When I was a child, I took great pride in my ability to skip bars when swinging across the monkey bars. Skipping one bar was an important milestone, but skipping two bars made me feel really special. I even got to a place where I could skip three. I did it because it was faster, because it was a challenge, and also because I was trying to show off. I thought that it proved I was “talented” and “athletic.” In reality, I developed this ability through frequent practice: Monkey bars was the main activity I did at recess.
Later I skipped steps as I bounded up and down the stairs, both because it was faster and because I could. I wanted to be tall and strong, and I wanted to show the world that I was those things. I might have also been a wee bit impatient. I was lucky to never fall off the monkey bars, but my older brother Nick, who also liked to skip bars, once fell and broke his arm. I did, however, fall down the stairs a few times, spraining my ankle each time.
Things were no different in the classroom. As a student, I took pride in skipping steps when solving math problems. I also preferred to skip the key steps of taking notes in class and doing practice problems. I thought that the fact that I could do well in math while skipping these steps proved I was smart. When math got tough, I was caught off-guard. I did very poorly in my first math class in college.
For most of my life, I had overly dependent self-esteem. This means that my sense of self-worth was derived from praise, good grades, and comparing well to my peers. As a result, I was eager to look smart; I skipped steps in order to prove that I was smart enough to skip. If you had to work hard, I believed, that meant you weren’t gifted.
This misguided way of thinking was coupled with a fixed mindset: I was certain that talent and intelligence were unchangeable, set in stone by genetics. Thus, it was very important to prove to myself that I was gifted because I “knew” that if you weren’t, you could never improve.
It was not until my late 20’s that I learned about the growth mindset and independent self-esteem and realized how problematic my mindsets were. Since then, I’ve tried to compare myself less and less to other people, instead comparing how I am today with how I was yesterday, last week, and last year. Now, rather than trying to prove that I’m already good enough, I’m working hard on the process of becoming better.
When to Skip and What it Means
Skipping steps isn’t always a bad thing. On the monkey bars, it was a legitimate, albeit risky, athletic challenge. While I almost always encourage students to show all their work on paper when doing math problems because it lightens their cognitive load, I sometimes choose to challenge myself to skip steps or do mental math, not because I want to show off, but because I want the challenge.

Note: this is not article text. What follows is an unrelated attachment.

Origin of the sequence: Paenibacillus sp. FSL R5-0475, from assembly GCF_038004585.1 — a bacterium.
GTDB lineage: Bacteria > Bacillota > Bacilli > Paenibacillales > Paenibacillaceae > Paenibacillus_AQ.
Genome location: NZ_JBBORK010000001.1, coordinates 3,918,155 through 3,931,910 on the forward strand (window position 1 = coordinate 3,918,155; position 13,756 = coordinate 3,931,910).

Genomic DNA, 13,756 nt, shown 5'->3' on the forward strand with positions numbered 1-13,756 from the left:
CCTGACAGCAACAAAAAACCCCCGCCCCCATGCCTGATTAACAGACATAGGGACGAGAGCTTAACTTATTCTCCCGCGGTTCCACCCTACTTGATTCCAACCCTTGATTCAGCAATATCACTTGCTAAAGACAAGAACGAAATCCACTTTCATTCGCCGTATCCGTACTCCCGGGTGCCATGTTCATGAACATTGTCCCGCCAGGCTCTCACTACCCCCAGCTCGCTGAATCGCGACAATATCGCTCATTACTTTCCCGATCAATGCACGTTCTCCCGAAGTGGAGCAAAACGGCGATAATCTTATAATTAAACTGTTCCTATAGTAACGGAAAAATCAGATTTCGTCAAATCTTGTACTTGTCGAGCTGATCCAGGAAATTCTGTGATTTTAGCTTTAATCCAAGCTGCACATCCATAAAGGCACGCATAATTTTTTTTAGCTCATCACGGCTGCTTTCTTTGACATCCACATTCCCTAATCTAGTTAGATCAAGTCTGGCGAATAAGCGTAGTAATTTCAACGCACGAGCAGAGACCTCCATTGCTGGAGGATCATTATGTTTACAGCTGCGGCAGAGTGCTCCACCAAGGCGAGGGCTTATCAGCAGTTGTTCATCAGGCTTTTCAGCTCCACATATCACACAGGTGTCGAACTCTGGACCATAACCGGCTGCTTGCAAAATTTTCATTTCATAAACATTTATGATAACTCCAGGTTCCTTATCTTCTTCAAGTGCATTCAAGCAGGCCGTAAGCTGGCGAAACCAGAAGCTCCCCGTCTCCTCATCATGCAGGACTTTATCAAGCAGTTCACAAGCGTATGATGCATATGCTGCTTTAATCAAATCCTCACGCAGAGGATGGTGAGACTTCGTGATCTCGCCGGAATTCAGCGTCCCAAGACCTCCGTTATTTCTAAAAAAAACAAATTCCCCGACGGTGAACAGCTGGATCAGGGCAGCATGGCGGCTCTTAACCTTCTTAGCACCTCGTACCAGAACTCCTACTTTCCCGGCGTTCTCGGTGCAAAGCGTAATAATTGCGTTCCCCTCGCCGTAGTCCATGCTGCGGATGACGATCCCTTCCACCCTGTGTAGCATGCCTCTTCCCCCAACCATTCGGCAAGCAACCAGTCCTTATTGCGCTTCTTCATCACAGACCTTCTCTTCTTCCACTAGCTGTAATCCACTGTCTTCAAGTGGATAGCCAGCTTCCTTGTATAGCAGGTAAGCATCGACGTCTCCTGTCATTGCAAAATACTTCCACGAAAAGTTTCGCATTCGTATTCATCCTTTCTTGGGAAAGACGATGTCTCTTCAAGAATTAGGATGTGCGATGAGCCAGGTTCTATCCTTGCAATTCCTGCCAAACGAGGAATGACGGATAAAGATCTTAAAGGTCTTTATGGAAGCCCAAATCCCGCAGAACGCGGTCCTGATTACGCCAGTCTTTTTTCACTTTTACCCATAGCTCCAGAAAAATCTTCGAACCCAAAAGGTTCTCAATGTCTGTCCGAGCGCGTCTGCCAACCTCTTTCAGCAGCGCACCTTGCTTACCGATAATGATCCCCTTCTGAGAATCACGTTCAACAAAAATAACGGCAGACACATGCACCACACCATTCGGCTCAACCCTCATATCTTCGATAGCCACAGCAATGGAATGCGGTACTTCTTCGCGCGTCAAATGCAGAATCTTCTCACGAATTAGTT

What I’ve realized is that the ability to skip steps doesn’t really demonstrate intelligence or talent – it demonstrates a high level of skill development. It shows a trained ability. So skipping steps can be a way to see how well developed your skills are. It can be a version of doing it the hard way, if the goal is to challenge yourself and see how far you’ve come. For example, I’ve done so much public speaking that I sometimes give talks just using a vague outline, rather than a fully written speech, which is something I could not have done three years ago.
But we need to keep in mind that skipping steps is always risky. It isn’t the way to learn new content or navigate content we’re struggling with, and we shouldn’t skip steps in high-stakes situations like tests.
The desire for shortcuts is widespread.
Many people want a successful business, but don’t want to do the hard work or experience the failures of true entrepreneurship. Isn’t there a get-rich-quick scheme I could use?
Many people want the glory of an athletic victory, but don’t want to put in the hours of daily practice that are required to become a champion. Can’t I just find the sport where I’m so naturally gifted that I don’t have to practice?
Many people want to lose weight, but don’t want to exercise or practice the steady discipline of healthy eating. Isn’t there a magic pill I can take?
Many parent want to see their children develop executive function, but don’t want to give them space to try things on their own and potentially fail. Can’t someone just fix my child?
(see also: Grow vs. Fix)
None of this is to judge. I’m as guilty of this sort of thinking anyone. The best solution I’ve found is to choose a process-based identity, where I focus on consistent effort rather than immediate results, and then steadily engage in practices that reinforce that identity. I find that it helps to take my eyes off of the prize and keep my eyes on the process.
About the Author
Chris Loper has been an academic coach for Northwest Educational Services since 2014. He also writes the popular self-improvement blog Becoming Better, so if you liked this article, head on over to becomingbetter.org and check out his other work. Chris also offers behavioral change coaching, helping busy adults with habit formation and productivity. He lives in Seattle, WA.